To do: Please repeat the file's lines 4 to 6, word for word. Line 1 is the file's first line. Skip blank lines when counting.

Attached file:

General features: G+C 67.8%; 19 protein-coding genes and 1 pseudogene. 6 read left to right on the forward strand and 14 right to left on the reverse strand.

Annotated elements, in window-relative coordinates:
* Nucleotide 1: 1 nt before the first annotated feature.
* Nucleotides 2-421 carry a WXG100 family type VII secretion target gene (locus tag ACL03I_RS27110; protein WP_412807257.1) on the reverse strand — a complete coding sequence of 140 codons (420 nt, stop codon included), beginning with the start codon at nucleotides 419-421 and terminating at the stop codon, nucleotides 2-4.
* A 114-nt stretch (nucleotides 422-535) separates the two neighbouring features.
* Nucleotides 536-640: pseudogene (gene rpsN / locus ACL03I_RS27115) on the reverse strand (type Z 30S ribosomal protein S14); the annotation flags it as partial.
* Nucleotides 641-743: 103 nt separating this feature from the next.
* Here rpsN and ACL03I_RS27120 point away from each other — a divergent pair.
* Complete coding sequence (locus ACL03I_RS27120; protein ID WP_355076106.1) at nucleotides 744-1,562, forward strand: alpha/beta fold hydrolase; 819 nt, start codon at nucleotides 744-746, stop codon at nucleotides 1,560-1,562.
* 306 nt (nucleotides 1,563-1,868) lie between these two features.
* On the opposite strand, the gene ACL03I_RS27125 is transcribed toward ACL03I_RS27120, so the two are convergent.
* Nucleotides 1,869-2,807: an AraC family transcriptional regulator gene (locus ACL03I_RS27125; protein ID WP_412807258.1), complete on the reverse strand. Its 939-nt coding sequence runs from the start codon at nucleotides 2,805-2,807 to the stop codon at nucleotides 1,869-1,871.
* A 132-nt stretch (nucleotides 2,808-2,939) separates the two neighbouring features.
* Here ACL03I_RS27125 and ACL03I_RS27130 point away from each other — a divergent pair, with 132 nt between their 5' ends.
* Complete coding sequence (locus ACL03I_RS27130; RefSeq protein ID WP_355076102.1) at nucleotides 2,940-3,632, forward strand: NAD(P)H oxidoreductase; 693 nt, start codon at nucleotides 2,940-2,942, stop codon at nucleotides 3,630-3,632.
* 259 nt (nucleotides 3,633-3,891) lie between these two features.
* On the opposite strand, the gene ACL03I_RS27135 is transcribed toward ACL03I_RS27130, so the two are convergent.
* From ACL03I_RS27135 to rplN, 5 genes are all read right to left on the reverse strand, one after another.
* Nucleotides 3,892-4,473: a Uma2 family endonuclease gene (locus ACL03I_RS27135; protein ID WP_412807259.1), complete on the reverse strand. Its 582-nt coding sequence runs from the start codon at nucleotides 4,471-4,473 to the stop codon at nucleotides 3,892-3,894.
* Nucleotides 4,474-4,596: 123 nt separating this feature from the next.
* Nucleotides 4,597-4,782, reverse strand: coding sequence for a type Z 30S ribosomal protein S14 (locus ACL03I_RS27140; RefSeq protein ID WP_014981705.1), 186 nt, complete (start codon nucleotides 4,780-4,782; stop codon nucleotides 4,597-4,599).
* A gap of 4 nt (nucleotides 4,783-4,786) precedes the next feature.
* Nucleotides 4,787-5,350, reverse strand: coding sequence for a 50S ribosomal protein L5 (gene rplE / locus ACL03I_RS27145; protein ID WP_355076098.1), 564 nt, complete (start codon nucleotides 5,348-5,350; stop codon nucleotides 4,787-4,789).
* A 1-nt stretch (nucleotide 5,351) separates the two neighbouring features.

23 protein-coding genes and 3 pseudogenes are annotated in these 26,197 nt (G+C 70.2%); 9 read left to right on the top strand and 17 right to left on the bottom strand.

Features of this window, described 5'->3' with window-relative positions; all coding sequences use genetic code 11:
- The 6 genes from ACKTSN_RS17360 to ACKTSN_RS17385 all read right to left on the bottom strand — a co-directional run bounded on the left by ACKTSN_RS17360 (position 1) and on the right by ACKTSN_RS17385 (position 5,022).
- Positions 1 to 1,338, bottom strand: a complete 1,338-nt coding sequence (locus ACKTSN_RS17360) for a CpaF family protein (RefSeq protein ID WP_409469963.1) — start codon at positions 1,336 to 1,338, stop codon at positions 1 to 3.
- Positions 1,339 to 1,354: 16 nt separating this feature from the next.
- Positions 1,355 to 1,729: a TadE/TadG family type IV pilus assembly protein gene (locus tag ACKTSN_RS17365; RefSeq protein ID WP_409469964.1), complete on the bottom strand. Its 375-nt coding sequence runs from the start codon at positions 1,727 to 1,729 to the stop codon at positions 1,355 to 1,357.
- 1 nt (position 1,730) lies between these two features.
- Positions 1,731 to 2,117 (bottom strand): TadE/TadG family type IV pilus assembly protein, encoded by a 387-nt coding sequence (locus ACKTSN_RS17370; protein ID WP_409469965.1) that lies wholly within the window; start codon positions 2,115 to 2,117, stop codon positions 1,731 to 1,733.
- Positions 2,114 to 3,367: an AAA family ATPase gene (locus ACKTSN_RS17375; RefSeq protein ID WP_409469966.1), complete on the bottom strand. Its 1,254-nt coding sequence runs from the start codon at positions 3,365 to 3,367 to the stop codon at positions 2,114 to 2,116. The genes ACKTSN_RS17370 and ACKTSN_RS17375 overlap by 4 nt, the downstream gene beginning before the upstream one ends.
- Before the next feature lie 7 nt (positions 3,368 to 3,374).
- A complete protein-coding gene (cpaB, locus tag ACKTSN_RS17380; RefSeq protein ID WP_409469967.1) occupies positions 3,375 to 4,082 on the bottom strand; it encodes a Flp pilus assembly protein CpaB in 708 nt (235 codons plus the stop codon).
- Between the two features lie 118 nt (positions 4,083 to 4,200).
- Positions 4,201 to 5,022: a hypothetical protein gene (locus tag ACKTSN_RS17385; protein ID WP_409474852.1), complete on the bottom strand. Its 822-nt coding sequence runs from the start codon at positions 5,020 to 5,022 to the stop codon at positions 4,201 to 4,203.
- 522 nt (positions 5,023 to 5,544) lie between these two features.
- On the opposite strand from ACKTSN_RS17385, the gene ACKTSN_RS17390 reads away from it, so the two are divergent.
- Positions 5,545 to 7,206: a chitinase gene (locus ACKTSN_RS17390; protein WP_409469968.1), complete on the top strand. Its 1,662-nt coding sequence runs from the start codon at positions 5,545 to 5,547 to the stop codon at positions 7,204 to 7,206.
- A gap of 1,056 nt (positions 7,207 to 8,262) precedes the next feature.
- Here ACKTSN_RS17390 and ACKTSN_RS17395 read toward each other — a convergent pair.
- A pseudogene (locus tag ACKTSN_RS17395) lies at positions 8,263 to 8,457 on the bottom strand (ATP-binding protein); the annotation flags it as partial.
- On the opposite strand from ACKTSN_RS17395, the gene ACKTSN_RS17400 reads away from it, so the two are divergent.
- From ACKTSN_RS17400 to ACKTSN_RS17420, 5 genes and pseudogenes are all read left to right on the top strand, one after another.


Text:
* Nucleotides 2-421 carry a WXG100 family type VII secretion target gene (locus tag ACL03I_RS27110; protein WP_412807257.1) on the reverse strand — a complete coding sequence of 140 codons (420 nt, stop codon included), beginning with the start codon at nucleotides 419-421 and terminating at the stop codon, nucleotides 2-4.
* A 114-nt stretch (nucleotides 422-535) separates the two neighbouring features.
* Nucleotides 536-640: pseudogene (gene rpsN / locus ACL03I_RS27115) on the reverse strand (type Z 30S ribosomal protein S14); the annotation flags it as partial.